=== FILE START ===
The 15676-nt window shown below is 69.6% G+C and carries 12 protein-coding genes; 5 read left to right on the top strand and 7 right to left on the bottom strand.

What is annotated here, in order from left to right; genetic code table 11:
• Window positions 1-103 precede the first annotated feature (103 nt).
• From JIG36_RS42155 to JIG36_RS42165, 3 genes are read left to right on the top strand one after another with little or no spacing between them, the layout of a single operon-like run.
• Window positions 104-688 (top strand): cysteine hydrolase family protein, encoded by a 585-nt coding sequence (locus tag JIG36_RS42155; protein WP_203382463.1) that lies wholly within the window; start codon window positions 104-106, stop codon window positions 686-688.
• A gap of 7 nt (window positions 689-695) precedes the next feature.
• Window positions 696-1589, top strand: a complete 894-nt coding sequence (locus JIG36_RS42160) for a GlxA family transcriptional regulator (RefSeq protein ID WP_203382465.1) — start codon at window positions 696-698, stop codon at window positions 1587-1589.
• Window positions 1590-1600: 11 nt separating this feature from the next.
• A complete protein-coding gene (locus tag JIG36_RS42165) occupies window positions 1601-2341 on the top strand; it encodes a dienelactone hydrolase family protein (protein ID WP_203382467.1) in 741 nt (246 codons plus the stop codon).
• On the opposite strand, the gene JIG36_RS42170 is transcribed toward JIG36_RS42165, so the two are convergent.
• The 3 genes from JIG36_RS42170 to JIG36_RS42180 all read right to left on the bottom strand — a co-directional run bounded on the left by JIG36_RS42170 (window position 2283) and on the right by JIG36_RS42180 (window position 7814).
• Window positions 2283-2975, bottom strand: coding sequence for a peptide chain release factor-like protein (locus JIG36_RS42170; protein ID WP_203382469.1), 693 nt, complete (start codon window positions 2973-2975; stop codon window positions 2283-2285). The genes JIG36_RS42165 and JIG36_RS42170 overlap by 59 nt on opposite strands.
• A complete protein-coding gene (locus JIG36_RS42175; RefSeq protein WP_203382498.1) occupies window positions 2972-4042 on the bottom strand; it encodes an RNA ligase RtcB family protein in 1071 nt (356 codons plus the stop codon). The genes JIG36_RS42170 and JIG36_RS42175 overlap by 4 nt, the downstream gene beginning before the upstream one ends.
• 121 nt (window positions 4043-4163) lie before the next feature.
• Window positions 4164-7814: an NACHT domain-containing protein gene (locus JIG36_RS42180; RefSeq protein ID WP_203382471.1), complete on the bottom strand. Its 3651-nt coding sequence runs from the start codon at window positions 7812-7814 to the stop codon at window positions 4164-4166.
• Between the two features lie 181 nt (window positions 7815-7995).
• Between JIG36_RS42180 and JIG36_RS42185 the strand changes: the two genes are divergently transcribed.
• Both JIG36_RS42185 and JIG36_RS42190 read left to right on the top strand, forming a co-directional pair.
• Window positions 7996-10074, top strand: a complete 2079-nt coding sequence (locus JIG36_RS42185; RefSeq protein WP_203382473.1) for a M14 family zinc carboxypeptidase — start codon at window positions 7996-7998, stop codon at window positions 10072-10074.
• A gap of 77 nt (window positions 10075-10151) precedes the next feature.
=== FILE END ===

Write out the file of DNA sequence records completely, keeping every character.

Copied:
The 15676-nt window shown below is 69.6% G+C and carries 12 protein-coding genes; 5 read left to right on the top strand and 7 right to left on the bottom strand.

What is annotated here, in order from left to right; genetic code table 11:
• Window positions 1-103 precede the first annotated feature (103 nt).
• From JIG36_RS42155 to JIG36_RS42165, 3 genes are read left to right on the top strand one after another with little or no spacing between them, the layout of a single operon-like run.
• Window positions 104-688 (top strand): cysteine hydrolase family protein, encoded by a 585-nt coding sequence (locus tag JIG36_RS42155; protein WP_203382463.1) that lies wholly within the window; start codon window positions 104-106, stop codon window positions 686-688.
• A gap of 7 nt (window positions 689-695) precedes the next feature.
• Window positions 696-1589, top strand: a complete 894-nt coding sequence (locus JIG36_RS42160) for a GlxA family transcriptional regulator (RefSeq protein ID WP_203382465.1) — start codon at window positions 696-698, stop codon at window positions 1587-1589.
• Window positions 1590-1600: 11 nt separating this feature from the next.
• A complete protein-coding gene (locus tag JIG36_RS42165) occupies window positions 1601-2341 on the top strand; it encodes a dienelactone hydrolase family protein (protein ID WP_203382467.1) in 741 nt (246 codons plus the stop codon).
• On the opposite strand, the gene JIG36_RS42170 is transcribed toward JIG36_RS42165, so the two are convergent.
• The 3 genes from JIG36_RS42170 to JIG36_RS42180 all read right to left on the bottom strand — a co-directional run bounded on the left by JIG36_RS42170 (window position 2283) and on the right by JIG36_RS42180 (window position 7814).
• Window positions 2283-2975, bottom strand: coding sequence for a peptide chain release factor-like protein (locus JIG36_RS42170; protein ID WP_203382469.1), 693 nt, complete (start codon window positions 2973-2975; stop codon window positions 2283-2285). The genes JIG36_RS42165 and JIG36_RS42170 overlap by 59 nt on opposite strands.
• A complete protein-coding gene (locus JIG36_RS42175; RefSeq protein WP_203382498.1) occupies window positions 2972-4042 on the bottom strand; it encodes an RNA ligase RtcB family protein in 1071 nt (356 codons plus the stop codon). The genes JIG36_RS42170 and JIG36_RS42175 overlap by 4 nt, the downstream gene beginning before the upstream one ends.
• 121 nt (window positions 4043-4163) lie before the next feature.
• Window positions 4164-7814: an NACHT domain-containing protein gene (locus JIG36_RS42180; RefSeq protein ID WP_203382471.1), complete on the bottom strand. Its 3651-nt coding sequence runs from the start codon at window positions 7812-7814 to the stop codon at window positions 4164-4166.
• Between the two features lie 181 nt (window positions 7815-7995).
• Between JIG36_RS42180 and JIG36_RS42185 the strand changes: the two genes are divergently transcribed.
• Both JIG36_RS42185 and JIG36_RS42190 read left to right on the top strand, forming a co-directional pair.
• Window positions 7996-10074, top strand: a complete 2079-nt coding sequence (locus JIG36_RS42185; RefSeq protein WP_203382473.1) for a M14 family zinc carboxypeptidase — start codon at window positions 7996-7998, stop codon at window positions 10072-10074.
• A gap of 77 nt (window positions 10075-10151) precedes the next feature.